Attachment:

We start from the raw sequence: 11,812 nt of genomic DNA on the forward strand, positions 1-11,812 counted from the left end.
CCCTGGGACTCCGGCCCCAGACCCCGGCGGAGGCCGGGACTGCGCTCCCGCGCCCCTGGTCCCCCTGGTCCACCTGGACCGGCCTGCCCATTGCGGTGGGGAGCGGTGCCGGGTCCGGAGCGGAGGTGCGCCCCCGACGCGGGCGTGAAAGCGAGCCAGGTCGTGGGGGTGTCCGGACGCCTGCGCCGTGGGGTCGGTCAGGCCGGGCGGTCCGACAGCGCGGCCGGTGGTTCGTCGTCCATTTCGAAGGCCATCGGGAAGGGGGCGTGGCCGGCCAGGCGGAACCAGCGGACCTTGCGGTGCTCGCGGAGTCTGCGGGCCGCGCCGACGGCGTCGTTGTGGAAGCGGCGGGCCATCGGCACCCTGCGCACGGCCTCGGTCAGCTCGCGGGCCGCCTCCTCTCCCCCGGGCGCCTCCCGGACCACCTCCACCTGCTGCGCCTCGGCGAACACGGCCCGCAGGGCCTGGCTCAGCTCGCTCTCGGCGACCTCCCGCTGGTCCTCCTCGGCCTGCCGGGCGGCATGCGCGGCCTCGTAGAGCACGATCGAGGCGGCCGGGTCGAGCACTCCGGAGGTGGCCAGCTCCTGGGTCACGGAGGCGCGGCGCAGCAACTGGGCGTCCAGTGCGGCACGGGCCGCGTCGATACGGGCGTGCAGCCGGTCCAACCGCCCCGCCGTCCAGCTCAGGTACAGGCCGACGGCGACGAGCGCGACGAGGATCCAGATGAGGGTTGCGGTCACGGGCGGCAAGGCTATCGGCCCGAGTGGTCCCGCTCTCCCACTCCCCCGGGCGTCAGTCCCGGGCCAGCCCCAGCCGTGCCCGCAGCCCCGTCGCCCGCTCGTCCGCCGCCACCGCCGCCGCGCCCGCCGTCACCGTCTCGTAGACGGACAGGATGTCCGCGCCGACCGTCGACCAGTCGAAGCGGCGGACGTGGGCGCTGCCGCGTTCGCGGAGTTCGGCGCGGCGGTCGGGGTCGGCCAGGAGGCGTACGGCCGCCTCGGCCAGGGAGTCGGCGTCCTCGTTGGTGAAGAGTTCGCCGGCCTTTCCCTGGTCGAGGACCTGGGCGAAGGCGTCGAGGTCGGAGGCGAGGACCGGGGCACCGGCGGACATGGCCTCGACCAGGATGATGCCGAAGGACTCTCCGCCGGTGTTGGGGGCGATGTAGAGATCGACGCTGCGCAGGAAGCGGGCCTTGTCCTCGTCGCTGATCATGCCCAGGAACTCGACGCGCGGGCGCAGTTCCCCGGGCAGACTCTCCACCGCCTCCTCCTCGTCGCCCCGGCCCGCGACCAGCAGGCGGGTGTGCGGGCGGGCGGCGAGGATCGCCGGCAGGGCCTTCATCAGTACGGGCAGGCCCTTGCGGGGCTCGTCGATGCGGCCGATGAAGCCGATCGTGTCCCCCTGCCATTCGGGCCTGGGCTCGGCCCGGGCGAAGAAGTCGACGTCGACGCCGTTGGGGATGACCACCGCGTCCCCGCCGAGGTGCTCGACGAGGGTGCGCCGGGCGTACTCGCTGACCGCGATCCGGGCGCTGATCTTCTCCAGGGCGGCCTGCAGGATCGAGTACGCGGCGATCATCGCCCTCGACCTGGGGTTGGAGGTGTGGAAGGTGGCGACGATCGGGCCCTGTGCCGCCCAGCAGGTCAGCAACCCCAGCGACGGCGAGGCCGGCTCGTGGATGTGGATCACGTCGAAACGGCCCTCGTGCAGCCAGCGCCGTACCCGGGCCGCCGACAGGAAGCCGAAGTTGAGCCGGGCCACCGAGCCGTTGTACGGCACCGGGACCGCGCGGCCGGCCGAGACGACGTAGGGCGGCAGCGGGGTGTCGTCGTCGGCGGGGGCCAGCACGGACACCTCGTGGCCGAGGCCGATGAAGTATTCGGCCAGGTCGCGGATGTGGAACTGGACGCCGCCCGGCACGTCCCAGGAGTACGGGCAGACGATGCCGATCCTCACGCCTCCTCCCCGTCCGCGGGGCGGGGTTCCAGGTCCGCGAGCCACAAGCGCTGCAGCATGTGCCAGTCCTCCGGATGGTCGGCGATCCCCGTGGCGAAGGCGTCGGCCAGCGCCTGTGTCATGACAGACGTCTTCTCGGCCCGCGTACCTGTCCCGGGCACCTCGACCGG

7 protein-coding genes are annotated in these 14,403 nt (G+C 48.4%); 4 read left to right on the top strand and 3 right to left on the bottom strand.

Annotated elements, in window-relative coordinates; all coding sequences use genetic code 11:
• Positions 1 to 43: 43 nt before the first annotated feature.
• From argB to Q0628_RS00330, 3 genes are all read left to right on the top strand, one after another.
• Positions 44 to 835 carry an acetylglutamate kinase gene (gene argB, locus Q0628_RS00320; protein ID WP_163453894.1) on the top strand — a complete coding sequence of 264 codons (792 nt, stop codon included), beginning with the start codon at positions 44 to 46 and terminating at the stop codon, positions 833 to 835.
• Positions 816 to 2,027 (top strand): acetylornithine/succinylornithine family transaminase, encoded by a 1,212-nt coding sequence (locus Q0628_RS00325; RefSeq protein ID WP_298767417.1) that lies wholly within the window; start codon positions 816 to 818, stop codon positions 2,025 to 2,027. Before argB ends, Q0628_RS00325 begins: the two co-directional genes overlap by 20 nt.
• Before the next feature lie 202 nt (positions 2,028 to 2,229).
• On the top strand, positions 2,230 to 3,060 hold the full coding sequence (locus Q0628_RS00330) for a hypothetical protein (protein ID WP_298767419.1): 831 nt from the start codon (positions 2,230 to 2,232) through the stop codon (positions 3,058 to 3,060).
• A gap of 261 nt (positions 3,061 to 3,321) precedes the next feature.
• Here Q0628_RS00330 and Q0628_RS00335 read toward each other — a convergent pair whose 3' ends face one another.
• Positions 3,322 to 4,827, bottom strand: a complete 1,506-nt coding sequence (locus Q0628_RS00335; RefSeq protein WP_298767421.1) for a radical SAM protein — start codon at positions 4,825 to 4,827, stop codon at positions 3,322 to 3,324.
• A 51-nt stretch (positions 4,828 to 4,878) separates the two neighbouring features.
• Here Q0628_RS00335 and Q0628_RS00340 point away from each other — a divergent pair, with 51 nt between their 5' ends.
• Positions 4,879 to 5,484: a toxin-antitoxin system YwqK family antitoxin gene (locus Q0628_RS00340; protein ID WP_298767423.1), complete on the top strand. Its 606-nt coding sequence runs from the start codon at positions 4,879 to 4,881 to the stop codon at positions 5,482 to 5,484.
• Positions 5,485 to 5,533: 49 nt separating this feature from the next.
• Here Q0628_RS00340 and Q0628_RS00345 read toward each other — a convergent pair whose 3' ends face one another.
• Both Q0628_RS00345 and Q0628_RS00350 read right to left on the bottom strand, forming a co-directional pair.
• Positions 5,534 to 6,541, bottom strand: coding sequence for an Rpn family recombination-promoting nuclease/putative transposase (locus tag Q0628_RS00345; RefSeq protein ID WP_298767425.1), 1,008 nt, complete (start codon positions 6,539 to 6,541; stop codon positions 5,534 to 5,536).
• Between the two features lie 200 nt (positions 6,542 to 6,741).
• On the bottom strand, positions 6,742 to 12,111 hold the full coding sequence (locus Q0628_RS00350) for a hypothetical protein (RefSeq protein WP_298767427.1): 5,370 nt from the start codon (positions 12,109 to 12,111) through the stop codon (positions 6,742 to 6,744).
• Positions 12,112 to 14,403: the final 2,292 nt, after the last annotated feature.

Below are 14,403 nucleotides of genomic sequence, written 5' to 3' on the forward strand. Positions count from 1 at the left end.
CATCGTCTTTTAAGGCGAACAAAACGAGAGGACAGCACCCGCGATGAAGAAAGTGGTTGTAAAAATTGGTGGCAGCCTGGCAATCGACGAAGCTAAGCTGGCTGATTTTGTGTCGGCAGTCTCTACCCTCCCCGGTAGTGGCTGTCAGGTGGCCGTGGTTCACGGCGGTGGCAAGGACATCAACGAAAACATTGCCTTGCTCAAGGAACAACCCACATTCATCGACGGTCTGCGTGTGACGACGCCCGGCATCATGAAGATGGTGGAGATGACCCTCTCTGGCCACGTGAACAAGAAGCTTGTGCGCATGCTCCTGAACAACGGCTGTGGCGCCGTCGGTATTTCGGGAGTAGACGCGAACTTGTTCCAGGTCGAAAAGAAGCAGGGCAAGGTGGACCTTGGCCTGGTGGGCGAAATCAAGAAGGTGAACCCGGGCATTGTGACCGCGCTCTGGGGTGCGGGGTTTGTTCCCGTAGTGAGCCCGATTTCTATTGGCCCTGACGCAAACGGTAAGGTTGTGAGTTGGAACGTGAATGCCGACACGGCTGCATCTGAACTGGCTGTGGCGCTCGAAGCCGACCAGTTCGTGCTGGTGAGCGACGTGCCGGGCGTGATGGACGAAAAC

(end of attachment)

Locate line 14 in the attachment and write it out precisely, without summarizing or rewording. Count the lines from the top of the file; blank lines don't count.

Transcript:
• A 51-nt stretch (positions 4,828 to 4,878) separates the two neighbouring features.